DAMASCUS, Syria (AP) — Syrian elite forces backed by Hezbollah fighters besieged a rebel-held mountain resort near the border with Lebanon on Saturday under the cover of intense airstrikes by Syria's air forces, activists and official media outlets reported.
The capture of Zabadani would tighten Hezbollah's grip on Syrian territories bordering Lebanon and strengthen the Syrian government's control over of the Beirut-Damascus highway.
Zabadani has been held by rebels since shortly after Syria's crisis began in March 2011. The conflict has killed more than 220,000 people and wounded at least a million, according to the United Nations.
In what appeared to be retaliation for the Zabadani offensive, rebels shelled Damascus, striking several neighborhoods including the central Baghdad Street district. Another shell hit Damascus' famous Dama Rose hotel, previously Le Meridien, near the posh neighborhood of Abu Rummaneh. Some of the hotel's windows were shattered.
The Syrian state news agency reported that one person was killed and two wounded.
Hezbollah's Al-Manar TV aired footage from the battlefield showing smoke billowing from much of Zabadani as shells and missiles struck the town.
Al-Manar said Hezbollah's fighters and Syrian troops were attacking from several directions and by afternoon had captured Tal castle, which overlooks wide parts of the town. The rebels were retreating, the station said.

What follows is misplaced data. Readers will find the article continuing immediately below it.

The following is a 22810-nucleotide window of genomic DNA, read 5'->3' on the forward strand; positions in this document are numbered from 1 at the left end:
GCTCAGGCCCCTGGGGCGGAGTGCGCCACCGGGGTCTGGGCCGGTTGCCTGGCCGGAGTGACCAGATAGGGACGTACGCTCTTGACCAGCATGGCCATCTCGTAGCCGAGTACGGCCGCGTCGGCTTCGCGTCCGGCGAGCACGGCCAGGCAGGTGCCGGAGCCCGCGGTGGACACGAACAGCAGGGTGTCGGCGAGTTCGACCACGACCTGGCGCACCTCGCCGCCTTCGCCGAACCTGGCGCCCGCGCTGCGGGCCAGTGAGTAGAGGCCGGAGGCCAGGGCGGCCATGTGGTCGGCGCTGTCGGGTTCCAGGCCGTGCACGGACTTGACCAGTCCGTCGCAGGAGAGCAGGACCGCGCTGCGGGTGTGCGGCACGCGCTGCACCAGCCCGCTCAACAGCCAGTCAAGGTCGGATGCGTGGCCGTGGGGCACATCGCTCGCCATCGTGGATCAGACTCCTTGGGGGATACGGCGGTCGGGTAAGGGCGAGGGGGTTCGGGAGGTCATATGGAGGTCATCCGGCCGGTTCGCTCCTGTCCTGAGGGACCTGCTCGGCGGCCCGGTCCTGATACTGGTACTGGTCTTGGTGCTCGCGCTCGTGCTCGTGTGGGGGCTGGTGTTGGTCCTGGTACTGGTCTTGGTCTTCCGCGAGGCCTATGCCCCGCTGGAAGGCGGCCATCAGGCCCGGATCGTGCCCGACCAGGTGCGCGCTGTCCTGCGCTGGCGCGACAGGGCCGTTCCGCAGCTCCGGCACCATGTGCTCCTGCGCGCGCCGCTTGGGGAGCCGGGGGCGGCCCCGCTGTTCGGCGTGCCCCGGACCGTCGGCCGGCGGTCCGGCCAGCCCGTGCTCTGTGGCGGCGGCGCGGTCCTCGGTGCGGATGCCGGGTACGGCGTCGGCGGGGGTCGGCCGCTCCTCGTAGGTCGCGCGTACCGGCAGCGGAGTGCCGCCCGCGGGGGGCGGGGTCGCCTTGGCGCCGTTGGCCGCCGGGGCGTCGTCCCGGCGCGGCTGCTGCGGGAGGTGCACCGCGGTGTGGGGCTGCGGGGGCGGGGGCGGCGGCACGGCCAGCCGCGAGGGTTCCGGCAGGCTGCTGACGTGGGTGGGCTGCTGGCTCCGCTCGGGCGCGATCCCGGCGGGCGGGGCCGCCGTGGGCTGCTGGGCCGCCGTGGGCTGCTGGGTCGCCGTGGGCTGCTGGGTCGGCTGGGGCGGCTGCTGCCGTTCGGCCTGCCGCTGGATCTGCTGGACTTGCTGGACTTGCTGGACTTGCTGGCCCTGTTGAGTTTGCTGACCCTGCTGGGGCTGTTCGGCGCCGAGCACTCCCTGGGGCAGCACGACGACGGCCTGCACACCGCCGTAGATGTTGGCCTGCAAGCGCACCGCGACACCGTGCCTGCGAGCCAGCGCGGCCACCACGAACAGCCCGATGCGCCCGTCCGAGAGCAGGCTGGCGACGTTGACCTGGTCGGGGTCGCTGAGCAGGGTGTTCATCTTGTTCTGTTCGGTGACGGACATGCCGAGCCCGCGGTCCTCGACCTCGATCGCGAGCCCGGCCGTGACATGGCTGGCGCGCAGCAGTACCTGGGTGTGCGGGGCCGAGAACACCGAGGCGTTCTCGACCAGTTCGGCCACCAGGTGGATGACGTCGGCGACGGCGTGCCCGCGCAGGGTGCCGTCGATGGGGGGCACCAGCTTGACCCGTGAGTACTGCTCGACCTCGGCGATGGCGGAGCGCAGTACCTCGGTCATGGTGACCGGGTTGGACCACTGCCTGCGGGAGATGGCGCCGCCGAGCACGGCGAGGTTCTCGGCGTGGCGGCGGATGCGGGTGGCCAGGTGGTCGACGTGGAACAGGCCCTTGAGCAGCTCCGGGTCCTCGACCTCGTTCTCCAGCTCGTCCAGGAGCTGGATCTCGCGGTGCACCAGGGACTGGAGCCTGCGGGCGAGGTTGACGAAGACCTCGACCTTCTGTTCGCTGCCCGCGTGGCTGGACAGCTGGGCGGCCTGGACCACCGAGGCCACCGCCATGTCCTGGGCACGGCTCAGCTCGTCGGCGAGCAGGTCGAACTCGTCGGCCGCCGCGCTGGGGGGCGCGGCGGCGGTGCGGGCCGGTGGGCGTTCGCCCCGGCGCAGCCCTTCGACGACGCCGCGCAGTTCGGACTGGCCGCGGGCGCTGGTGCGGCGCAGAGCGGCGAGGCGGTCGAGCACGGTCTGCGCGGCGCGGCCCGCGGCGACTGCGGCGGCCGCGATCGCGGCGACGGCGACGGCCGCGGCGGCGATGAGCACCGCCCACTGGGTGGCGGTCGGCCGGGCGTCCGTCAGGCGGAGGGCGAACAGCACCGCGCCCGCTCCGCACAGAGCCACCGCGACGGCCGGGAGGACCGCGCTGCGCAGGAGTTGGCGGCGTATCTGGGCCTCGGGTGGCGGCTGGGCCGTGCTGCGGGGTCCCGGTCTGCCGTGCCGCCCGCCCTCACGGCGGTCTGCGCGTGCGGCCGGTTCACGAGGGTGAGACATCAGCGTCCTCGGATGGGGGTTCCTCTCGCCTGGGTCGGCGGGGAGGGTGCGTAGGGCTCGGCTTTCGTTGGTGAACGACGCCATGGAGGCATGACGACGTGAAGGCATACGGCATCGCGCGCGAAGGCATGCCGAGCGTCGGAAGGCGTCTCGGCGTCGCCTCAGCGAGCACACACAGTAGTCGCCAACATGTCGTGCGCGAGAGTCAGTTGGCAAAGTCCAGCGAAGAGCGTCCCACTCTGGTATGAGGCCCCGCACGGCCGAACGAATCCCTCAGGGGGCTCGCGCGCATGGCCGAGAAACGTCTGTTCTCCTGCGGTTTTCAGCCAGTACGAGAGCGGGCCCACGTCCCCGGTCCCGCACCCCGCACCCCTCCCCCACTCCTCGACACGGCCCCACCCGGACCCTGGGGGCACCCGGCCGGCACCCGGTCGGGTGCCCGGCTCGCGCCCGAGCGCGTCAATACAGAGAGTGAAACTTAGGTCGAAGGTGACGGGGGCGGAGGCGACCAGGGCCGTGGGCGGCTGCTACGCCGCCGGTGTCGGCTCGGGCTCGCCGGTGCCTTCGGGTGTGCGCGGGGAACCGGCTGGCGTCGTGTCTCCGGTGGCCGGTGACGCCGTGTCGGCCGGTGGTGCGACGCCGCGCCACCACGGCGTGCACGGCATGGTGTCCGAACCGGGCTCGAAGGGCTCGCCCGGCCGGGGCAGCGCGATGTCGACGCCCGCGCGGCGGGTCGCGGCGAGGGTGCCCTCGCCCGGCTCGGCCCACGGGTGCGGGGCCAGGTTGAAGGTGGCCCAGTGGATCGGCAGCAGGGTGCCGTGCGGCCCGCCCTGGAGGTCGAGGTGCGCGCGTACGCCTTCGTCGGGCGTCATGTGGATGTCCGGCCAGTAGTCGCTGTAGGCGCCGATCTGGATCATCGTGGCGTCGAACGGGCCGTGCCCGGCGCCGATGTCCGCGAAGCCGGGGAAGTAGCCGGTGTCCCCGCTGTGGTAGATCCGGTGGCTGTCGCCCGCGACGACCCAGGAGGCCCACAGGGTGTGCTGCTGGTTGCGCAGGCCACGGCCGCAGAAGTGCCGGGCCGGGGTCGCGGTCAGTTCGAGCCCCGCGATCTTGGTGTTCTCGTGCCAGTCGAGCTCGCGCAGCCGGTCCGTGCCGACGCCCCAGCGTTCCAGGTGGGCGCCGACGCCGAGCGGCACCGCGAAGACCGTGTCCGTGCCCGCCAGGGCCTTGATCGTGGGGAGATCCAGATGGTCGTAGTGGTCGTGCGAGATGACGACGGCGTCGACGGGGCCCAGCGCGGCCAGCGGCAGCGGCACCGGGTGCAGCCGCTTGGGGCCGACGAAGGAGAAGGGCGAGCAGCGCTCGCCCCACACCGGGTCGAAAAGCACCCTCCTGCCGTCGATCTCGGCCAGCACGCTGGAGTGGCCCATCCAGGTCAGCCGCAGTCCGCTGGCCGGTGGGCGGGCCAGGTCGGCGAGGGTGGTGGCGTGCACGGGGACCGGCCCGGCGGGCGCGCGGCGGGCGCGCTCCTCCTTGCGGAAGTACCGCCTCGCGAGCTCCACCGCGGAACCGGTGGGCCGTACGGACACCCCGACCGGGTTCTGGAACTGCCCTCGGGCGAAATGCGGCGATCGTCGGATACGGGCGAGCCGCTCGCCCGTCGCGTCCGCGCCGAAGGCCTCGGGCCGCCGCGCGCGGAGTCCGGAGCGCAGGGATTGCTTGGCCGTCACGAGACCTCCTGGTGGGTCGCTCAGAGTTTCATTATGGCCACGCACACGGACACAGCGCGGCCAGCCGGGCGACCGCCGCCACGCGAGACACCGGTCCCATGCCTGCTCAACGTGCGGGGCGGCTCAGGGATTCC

Syrian state TV quoted an unnamed military official as saying that "terrorists suffered large losses."
The Britain-based Syrian Observatory for Human Rights said the government's air forces conducted 15 airstrikes on Saturday morning. It said the attack, which killed at least two opposition fighters, was being conducted by Hezbollah and Syria's elite 4th Division.
Syrian troops and Hezbollah intensely bombarded Zabadani on Friday. The Observatory said the resort was subjected to more than 90 airstrikes on Friday alone.
In the northern city of Aleppo, Syria's largest, government forces backed by Hezbollah fighters tried but failed to retake the Scientific Research Center, which was being used as an army base, the Observatory said.
The center was captured by insurgents late Friday, according to the Observatory and the Aleppo Media Center, an activist collective.
On Friday, Islamic militants and rebels launched fresh attacks on government-held neighborhoods in Aleppo, setting off some of the heaviest fighting in months in the contested city that was once Syria's commercial center.
Saturday's offensive came a day after a bombing at a mosque where al-Qaida's branch in Syria was holding a fast-breaking meal, killing at least 14, activists said.
The activists said the bombing inside the Salem Mosque in the northwestern town of Ariha occurred shortly after sunset Friday when scores of Nusra Front members gathered to break their fast during the Muslim holy month of Ramadan.
The Observatory reported Saturday that the explosion killed 31 Nusra Front members including five commanders.
Syria-based activist Ahmad al-Ahmad said 15 Nusra Front fighters were killed and more than 30 wounded. He said the Nusra Front commander in Idlib province, Abu Abdullah al-Tunisi, was either wounded or killed.
Nusra Front cordoned off the area and the casualty numbers could not be confirmed.
No one immediately claimed responsibility for the attack although activists said President Bashar Assad's government might have been behind it. Ariha was a government stronghold until it was captured by the Nusra Front and its allies in May.
Mroue reported from Beirut.